Page of images for Media

Anastasia and I just got out of a Skype interview with John for Truffle Media, and the question came up, how to visualize a genetically engineered food? As I’m sure you all know when you read articles about genetic engineering, you get all kinds of crazy pictures from this:

To this:

When the scientific truth is more like this:

While we may write a lot about this topic, part of the battle for ideas is fought with pictures, and video too. I decided that we should put together a page of images for media to use. Here it is in its bare glory. So far, I thought that there could be four categories of pictures: Food, Science, Field, and Fun. The plan is to have several pre-edited sizes for each image, and full credits for those images. I want to make it easy for media to illustrate their stories.
So now the question is, how to depict genetic engineering? What kinds of pictures will be helpful? We have pictures such as the comparisons between GE and non-GE plants like the rotating images at the top of the blog. Have you seen anything you have liked, or might have some ideas for things to look for (or photoshop)? Let me know in the comments.


  1. I like the image of the GE trees I saw the other day (papaya and eucalyptus). Where did I see that…? Ah–right: the AgBioView newsletter on 12/13. Did you see that? Very effective. This is the article they came from (see both photos)
    And maybe if you don’t have the rights to the image you could still point people there.
    Another image I have used is the hybrid one (since that’s such a common misconception out there) that came from the corn genome sequencing:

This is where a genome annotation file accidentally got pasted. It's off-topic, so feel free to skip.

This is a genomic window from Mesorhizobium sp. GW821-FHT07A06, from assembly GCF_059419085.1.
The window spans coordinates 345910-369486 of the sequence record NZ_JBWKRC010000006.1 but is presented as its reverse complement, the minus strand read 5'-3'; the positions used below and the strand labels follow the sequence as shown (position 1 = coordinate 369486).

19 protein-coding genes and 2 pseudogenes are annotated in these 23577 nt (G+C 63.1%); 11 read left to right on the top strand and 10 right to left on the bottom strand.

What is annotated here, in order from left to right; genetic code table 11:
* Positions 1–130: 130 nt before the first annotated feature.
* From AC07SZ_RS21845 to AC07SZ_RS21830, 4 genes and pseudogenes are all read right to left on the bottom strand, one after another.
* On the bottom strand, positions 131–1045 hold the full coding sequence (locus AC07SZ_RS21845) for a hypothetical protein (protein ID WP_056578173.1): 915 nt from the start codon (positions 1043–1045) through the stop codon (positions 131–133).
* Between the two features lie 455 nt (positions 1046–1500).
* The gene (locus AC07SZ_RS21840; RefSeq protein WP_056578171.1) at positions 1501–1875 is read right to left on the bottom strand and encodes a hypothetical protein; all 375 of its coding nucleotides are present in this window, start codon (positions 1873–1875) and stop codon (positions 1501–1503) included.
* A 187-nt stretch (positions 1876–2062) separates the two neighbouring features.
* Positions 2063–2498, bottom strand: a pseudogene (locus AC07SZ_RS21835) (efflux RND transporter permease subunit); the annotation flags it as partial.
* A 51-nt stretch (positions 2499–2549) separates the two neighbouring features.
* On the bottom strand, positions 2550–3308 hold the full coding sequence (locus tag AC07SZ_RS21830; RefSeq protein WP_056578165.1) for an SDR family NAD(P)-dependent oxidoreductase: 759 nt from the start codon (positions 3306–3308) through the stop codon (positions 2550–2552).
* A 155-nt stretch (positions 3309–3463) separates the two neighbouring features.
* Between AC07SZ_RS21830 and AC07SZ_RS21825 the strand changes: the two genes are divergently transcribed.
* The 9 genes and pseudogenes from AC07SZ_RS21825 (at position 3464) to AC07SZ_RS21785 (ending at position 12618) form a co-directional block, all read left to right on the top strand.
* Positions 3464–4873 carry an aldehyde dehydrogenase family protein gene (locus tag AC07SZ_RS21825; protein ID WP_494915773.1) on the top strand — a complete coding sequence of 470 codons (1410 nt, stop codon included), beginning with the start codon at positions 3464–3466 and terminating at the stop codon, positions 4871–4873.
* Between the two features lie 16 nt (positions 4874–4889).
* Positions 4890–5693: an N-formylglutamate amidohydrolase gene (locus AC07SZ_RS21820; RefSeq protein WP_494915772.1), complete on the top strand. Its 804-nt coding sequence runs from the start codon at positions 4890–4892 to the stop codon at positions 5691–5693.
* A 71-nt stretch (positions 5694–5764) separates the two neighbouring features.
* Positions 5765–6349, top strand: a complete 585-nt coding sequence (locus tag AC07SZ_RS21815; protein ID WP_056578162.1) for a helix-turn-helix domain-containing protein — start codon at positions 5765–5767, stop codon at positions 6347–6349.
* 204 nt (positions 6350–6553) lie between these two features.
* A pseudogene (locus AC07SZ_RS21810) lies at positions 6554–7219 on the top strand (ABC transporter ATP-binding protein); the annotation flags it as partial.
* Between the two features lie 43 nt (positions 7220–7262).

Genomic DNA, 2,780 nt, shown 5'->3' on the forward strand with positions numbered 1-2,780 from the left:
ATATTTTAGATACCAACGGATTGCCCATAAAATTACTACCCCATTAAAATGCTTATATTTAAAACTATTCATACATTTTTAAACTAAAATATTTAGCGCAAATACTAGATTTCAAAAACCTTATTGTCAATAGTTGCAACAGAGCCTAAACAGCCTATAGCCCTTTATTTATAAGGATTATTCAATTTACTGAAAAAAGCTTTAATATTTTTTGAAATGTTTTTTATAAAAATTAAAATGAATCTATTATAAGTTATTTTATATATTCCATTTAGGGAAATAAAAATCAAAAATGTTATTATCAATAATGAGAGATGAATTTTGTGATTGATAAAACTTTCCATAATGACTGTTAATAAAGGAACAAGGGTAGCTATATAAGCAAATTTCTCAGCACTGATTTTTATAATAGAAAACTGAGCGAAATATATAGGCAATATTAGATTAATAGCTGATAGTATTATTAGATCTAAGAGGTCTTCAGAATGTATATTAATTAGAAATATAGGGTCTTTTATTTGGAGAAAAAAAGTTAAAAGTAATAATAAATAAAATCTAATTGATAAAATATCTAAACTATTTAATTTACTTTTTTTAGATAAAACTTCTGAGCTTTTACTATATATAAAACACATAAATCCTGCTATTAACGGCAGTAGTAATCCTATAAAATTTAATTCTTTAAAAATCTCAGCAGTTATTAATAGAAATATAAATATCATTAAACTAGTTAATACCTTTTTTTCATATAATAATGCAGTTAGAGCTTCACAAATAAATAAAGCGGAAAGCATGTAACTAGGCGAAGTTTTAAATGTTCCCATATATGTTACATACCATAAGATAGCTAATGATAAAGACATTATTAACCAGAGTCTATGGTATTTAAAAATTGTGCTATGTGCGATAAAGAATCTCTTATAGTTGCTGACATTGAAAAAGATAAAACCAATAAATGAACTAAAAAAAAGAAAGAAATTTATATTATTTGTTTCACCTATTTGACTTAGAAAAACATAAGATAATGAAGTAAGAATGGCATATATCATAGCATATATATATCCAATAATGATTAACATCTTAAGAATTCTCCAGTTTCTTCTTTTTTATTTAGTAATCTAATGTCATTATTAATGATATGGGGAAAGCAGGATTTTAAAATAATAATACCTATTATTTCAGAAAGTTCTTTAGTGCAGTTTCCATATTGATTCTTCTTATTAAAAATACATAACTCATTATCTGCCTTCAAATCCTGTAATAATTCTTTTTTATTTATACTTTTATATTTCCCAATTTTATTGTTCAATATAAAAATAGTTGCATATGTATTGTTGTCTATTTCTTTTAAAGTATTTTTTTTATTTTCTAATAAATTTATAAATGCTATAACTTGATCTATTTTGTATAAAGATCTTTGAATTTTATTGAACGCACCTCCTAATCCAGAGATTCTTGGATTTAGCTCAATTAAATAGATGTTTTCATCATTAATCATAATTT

I’ll keep thinking about that.

  2. Well since those photos are credited, it wouldn’t be hard to track them down. We do have papaya photos in our rotating header images. And I think we can get permissions from Pat Schnable for the hybrid photos. 🙂

  3. That is a very powerful article, thank you for posting it, Mary.

    But subsistence farmers depend on [cassava] because it’s “very drought-tolerant and very bad-management-tolerant,” said Edward Charles, a team leader for the Great Lakes Cassava Initiative, a six-country consortium based in Kenya and supported by the Gates Foundation. For example, he said, even when farmers are too weak from malaria to weed, their crops survive.

    We all have to remember that that’s what we’re fighting for.
    As for pictures – I do like comparisons between GM and not GM, and sick vs diseased or stress tolerant vs not stress tolerant are pretty striking. I think we need some pictures of people, though. Like the folks at #agchat say: “let us put a face on your plate”*. We need to show who are these crazy genetic engineers. We need pics of scientists young and old smiling and doing cool things in field and lab.
    Karl, the categories you’ve divided photos into are great. As for the “fun” category – I’d love to see some photoshopped images of a plant scared of a disease or something then all happy because she was transformed but maybe that’s just me. Something to counter Mr. Scorpion Carrot there.